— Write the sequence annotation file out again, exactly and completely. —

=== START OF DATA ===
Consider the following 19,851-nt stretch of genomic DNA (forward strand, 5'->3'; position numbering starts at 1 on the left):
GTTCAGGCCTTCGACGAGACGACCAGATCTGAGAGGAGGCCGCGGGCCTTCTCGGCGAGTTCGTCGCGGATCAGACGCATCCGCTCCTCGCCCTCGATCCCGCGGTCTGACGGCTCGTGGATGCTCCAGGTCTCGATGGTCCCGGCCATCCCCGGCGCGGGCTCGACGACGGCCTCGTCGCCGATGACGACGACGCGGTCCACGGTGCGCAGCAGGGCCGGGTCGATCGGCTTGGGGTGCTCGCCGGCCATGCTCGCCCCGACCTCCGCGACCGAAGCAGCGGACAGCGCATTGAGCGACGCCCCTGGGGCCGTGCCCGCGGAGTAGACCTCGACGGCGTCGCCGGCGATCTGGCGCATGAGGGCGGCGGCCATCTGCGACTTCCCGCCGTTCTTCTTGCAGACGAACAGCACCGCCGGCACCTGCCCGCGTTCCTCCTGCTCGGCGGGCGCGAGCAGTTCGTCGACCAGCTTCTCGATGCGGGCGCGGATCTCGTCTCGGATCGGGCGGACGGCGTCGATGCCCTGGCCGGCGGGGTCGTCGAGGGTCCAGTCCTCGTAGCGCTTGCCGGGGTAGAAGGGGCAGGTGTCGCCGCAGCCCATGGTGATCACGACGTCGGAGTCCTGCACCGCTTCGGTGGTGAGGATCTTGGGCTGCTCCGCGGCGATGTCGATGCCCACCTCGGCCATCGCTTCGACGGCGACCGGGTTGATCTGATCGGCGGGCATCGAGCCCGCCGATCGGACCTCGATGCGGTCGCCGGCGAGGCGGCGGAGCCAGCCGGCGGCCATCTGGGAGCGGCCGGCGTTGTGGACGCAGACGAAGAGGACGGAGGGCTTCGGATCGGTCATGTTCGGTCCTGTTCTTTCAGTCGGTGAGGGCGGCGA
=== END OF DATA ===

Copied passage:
Consider the following 19,851-nt stretch of genomic DNA (forward strand, 5'->3'; position numbering starts at 1 on the left):
GTTCAGGCCTTCGACGAGACGACCAGATCTGAGAGGAGGCCGCGGGCCTTCTCGGCGAGTTCGTCGCGGATCAGACGCATCCGCTCCTCGCCCTCGATCCCGCGGTCTGACGGCTCGTGGATGCTCCAGGTCTCGATGGTCCCGGCCATCCCCGGCGCGGGCTCGACGACGGCCTCGTCGCCGATGACGACGACGCGGTCCACGGTGCGCAGCAGGGCCGGGTCGATCGGCTTGGGGTGCTCGCCGGCCATGCTCGCCCCGACCTCCGCGACCGAAGCAGCGGACAGCGCATTGAGCGACGCCCCTGGGGCCGTGCCCGCGGAGTAGACCTCGACGGCGTCGCCGGCGATCTGGCGCATGAGGGCGGCGGCCATCTGCGACTTCCCGCCGTTCTTCTTGCAGACGAACAGCACCGCCGGCACCTGCCCGCGTTCCTCCTGCTCGGCGGGCGCGAGCAGTTCGTCGACCAGCTTCTCGATGCGGGCGCGGATCTCGTCTCGGATCGGGCGGACGGCGTCGATGCCCTGGCCGGCGGGGTCGTCGAGGGTCCAGTCCTCGTAGCGCTTGCCGGGGTAGAAGGGGCAGGTGTCGCCGCAGCCCATGGTGATCACGACGTCGGAGTCCTGCACCGCTTCGGTGGTGAGGATCTTGGGCTGCTCCGCGGCGATGTCGATGCCCACCTCGGCCATCGCTTCGACGGCGACCGGGTTGATCTGATCGGCGGGCATCGAGCCCGCCGATCGGACCTCGATGCGGTCGCCGGCGAGGCGGCGGAGCCAGCCGGCGGCCATCTGGGAGCGGCCGGCGTTGTGGACGCAGACGAAGAGGACGGAGGGCTTCGGATCGGTCATGTTCGGTCCTGTTCTTTCAGTCGGTGAGGGCGGCGA